Posted on 2 May 2017 by Henry (updated post)
RP labels aren't used very often, so why do we use them and what do they mean?
Occasionally the Classification Office will assign an RP13 or RP16 classification to a film, and we recently issued our first RP18 classification to the Netflix series 13 Reasons Why. RP classifications are different from R13, R16 or R18, where it is an offence to supply the film or series/show to any person who is under the specified age.
An RP classification means that someone under the specified age must be accompanied or supervised by a parent or guardian when seeing the film. A guardian is considered to be a responsible adult (18 years and over), for example a family member or teacher who can provide guidance. If a person under the age specified in the classification is not accompanied by a parent or guardian they cannot view an RP film.
Films or series with an RP label will contain storylines and subject matter that is targeted at a mature audience.
If you are accompanying a younger person to a film with an RP classification, your role is to help them understand the context, themes and material presented in the film – giving them an opportunity to think about and discuss any issues the film has raised for them. Your guidance and support will mitigate the potential harm of the child or teenager seeing the film, which may contain challenging content.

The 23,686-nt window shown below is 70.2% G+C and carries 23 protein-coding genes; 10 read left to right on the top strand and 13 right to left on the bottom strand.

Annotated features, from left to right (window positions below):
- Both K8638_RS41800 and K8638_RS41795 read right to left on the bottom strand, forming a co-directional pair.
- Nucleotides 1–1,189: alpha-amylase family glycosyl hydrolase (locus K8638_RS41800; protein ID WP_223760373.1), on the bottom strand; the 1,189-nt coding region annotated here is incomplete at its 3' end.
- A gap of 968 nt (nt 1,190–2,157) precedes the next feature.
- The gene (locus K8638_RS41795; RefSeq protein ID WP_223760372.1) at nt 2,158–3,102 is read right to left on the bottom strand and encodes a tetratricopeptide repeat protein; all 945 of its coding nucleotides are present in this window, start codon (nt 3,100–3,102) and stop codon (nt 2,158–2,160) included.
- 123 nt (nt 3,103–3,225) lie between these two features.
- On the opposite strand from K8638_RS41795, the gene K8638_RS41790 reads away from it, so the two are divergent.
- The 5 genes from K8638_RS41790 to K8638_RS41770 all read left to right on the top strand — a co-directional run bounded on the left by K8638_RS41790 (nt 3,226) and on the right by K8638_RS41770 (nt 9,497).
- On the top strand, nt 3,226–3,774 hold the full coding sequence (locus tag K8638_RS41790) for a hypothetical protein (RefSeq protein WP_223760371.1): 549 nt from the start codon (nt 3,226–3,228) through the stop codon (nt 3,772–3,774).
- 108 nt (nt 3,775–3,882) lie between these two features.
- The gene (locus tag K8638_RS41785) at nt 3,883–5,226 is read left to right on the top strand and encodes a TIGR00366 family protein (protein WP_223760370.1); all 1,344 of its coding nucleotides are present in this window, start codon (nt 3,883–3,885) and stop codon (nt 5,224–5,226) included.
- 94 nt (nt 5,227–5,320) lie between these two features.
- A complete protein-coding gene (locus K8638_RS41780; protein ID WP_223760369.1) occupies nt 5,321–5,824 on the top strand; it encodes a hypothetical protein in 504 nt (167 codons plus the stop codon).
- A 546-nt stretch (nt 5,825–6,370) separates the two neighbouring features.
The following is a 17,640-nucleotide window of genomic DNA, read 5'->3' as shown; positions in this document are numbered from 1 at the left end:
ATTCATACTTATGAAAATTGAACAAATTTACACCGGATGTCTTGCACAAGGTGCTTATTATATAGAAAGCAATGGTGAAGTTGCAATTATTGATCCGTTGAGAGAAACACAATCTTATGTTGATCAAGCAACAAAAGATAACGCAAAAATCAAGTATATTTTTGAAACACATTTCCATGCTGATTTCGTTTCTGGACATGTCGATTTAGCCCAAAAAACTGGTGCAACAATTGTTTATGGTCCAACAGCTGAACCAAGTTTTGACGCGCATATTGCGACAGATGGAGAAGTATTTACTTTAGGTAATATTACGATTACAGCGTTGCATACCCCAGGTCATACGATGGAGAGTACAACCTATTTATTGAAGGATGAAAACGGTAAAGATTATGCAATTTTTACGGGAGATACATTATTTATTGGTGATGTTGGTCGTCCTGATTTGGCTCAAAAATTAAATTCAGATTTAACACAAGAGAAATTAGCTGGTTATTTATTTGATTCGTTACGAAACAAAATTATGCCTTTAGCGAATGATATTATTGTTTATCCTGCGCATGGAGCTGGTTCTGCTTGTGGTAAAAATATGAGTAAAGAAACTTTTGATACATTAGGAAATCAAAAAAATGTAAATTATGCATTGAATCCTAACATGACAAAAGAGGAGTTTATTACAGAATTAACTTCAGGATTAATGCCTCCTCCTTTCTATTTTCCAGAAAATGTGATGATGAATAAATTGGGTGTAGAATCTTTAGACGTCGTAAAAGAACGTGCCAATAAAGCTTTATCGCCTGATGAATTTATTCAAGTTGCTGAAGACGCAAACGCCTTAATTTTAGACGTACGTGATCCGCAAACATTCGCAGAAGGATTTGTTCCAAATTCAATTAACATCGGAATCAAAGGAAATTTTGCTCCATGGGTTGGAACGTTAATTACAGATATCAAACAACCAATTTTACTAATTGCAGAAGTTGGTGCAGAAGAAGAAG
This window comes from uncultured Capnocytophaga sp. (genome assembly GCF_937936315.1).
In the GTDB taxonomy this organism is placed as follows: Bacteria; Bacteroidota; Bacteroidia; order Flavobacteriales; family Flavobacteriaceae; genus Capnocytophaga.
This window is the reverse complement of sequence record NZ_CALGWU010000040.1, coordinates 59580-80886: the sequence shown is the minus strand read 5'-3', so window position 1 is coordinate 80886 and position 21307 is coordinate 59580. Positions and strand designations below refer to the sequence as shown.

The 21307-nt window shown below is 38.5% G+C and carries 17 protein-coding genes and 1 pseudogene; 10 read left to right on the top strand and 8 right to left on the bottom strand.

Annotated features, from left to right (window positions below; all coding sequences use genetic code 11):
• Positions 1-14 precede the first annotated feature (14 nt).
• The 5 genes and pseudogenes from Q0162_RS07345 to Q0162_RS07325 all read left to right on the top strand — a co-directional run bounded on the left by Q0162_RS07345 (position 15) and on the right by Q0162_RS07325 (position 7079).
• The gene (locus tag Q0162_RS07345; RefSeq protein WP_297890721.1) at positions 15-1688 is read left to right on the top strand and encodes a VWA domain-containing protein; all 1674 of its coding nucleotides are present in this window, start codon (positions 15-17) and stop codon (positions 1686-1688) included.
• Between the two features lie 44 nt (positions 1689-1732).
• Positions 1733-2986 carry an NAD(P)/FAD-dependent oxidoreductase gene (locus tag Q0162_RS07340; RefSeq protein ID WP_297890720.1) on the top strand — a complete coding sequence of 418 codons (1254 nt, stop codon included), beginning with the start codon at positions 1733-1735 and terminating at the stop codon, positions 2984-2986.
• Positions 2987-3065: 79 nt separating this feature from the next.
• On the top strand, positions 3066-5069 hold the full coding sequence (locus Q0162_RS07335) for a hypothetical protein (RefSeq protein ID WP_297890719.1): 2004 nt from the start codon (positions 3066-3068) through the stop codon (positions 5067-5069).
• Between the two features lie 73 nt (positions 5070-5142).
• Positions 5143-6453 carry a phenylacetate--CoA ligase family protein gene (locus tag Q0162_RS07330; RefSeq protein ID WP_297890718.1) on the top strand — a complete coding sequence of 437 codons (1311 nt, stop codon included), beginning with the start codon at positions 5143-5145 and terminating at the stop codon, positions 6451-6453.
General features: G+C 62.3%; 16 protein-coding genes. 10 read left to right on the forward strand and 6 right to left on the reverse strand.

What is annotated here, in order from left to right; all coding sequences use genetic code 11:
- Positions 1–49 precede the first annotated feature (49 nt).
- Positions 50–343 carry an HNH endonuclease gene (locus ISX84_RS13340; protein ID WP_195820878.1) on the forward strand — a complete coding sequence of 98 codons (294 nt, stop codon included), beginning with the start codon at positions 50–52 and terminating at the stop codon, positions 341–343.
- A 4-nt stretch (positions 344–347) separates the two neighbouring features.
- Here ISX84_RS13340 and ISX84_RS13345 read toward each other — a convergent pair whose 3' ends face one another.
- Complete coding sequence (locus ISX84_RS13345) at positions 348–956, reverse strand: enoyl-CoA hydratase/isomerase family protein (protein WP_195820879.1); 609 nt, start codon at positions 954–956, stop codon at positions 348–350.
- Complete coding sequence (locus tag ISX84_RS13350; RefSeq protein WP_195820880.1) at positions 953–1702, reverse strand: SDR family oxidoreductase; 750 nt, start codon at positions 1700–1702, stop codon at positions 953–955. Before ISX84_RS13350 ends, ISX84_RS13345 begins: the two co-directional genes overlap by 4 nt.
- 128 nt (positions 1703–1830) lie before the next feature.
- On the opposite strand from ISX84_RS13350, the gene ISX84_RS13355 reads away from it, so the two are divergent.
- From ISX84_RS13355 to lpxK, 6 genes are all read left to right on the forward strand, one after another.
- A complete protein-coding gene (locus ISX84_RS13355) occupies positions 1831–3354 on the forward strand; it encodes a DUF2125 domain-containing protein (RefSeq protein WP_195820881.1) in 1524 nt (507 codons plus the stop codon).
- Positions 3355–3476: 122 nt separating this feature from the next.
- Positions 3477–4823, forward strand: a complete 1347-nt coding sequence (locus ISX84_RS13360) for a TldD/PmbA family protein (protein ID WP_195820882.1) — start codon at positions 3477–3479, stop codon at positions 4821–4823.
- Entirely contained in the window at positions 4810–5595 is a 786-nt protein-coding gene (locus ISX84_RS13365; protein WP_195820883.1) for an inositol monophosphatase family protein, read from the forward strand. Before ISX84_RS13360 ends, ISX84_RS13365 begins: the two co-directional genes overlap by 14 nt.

As with all film classifications, it is a good idea to read the descriptive note which accompanies the classification. This will give you an idea of the content in a film that might be challenging, disturbing or offensive. Content in an RP film may include things like violence, sexual references, offensive language, drug use and suicide. Written classification decisions on RP films are available upon request from the Classification Office. Please contact the Information Unit if you would like to obtain a copy of a classification decision.
The RP18 classification for 13 Reasons Why was the first for an online series, and there are various online streaming services that offer RP films. For online content we would advise that a parent would ideally watch a film or series with younger viewers in their household, but as an alternative could view the series on their own devices – for online series they could talk about the episodes as they go. The essential thing is for a parent or guardian to watch the show or film at the same time (or ahead of) the young people in their care – and (most importantly) to talk through the issues covered. Read our media release and blog post about 13 Reasons Why.
It is illegal to show or sell this to someone under 13 years of age unless they are accompanied by a parent or guardian.
It is illegal to show or sell this to someone under 16 years of age unless they are accompanied by a parent or guardian.
It is illegal to show or sell this to someone under 18 years of age unless they are accompanied by a parent or guardian.
For more information about the classification system, contact our Information Unit.
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